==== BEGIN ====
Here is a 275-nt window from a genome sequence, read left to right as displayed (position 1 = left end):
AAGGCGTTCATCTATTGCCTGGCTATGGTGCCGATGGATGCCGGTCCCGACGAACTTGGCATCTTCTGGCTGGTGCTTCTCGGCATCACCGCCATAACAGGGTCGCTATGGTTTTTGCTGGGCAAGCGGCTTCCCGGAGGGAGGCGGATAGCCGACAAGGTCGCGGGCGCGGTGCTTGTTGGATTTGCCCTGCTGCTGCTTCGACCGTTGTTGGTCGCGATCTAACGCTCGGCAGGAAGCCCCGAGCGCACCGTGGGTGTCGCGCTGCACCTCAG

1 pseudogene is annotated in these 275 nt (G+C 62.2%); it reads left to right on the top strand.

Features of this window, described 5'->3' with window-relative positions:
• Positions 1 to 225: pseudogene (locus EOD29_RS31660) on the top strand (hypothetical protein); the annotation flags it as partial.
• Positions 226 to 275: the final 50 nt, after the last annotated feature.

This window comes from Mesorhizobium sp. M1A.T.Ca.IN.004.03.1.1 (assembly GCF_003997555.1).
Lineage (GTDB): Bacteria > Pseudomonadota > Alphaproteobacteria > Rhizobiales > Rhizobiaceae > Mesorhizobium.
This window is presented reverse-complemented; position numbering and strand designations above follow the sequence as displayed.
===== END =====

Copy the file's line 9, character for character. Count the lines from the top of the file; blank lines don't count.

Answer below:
This window is presented reverse-complemented; position numbering and strand designations above follow the sequence as displayed.